Tsukurimashou 0.1 - MetaFont meta-family for Japanese, first release

mskala's picture

I've posted the first public version of the Tsukurimashou parametric font family on my Web site at http://ansuz.sooke.bc.ca/entry/160.

さてさてなにが、できるかな?

The main goal of this project is to support my own study of the Japanese language, so the finished product is less important than the process of getting there. However, you might still enjoy looking at it. To my knowledge, there's never been a native MetaFont family with glyph coverage for Japanese; there exist a couple that are conversions from other formats, and there was also the Quixote Oriental Fonts Project, announced more than two decades ago, apparently never usable, and now long abandoned.

Tsukurimashou is free under the GNU GPL 3 with font-embedding clarification. MetaFont (actually MetaType1) sources for six styles are in the package, along with precompiled OTF files for two of those. Current glyph coverage is Latin-1, hiragana, and katakana, but bear in mind that as it's specifically designed for use with Japanese, the Latin alphabet is not my main priority. The Latin is monospaced, to go with the monospace CJK characters. Having the kana allows these fonts to be used basically to write Japanese at a kindergarten reading level; I'm just at the point where I can start adding kanji, which is where the real fun will begin. I'd really like to make it work with vertical typesetting, but it currently doesn't.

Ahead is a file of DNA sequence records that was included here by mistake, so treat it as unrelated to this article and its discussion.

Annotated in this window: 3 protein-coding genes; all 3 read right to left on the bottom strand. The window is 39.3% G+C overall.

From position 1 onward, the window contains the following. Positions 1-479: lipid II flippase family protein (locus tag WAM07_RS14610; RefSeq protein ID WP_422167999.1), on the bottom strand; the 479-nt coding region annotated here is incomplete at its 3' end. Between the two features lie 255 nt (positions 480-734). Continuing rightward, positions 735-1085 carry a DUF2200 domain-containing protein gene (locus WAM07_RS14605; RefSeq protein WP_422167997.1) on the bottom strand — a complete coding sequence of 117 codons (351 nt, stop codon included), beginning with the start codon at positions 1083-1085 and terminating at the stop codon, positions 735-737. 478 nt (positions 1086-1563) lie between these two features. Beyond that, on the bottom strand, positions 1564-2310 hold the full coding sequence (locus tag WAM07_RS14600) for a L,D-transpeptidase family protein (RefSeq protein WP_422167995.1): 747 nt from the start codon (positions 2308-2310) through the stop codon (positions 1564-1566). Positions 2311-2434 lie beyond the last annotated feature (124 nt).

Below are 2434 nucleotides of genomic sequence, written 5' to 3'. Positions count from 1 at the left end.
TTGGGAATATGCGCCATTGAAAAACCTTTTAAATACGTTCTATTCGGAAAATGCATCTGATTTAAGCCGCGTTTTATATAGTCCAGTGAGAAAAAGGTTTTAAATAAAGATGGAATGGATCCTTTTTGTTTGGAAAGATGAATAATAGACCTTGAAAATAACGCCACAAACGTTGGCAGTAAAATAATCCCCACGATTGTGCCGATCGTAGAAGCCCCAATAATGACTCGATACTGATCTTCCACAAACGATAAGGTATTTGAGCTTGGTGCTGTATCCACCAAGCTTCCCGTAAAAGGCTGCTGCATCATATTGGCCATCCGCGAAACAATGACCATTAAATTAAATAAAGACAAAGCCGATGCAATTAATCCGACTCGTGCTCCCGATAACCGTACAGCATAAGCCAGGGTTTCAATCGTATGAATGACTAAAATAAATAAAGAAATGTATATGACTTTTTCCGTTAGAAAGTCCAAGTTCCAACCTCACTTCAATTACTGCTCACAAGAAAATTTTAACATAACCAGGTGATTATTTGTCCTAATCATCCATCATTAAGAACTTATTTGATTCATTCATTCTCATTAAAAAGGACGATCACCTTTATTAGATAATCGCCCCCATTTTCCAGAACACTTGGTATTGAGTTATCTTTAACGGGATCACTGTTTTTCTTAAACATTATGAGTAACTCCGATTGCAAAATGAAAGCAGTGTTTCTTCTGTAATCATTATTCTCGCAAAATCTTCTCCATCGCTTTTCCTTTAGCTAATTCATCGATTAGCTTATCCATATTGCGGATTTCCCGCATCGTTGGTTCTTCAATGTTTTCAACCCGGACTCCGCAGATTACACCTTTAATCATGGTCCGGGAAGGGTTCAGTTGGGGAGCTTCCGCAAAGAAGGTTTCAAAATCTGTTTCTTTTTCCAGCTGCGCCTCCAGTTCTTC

There are also a few extra goodies, like my previously-released Genjimon fonts, included in the package.

riccard0's picture

Interesting project!

Té Rowan's picture

Joy... Now I have "Telephone! Ring! Ring! Ring!" stuck in my head. Again.

mskala's picture

I've just posted version 0.2, which includes 198 kanji including all 80 of the Grade One "daily use" kanji from the Japanese school curriculum. There's still a long way to go, but some progress has been made.

The distribution (ZIP file containing four OTFs, documentation, and source code for those and the rest of the fonts) is at http://ansuz.sooke.bc.ca/page/fonts#tsukurimashou (English) and http://ansuz.sooke.bc.ca/page/fonts-jp/_1#tsukurimashou (日本語). A PDF demonstrating the different styles (for those who don't want to download the whole package) is at http://ansuz.sooke.bc.ca/fonts/tsuku-demo.pdf

The new version includes proportional spacing and kerning in addition to the monospace fonts. That makes the documentation (which is in English and typeset using the package's own fonts) a lot pleasanter to read. I still intend these fonts primarily for Japanese, but it's now possible to use them for nontrivial English text as well. There's also a new Autotools-based build system included.

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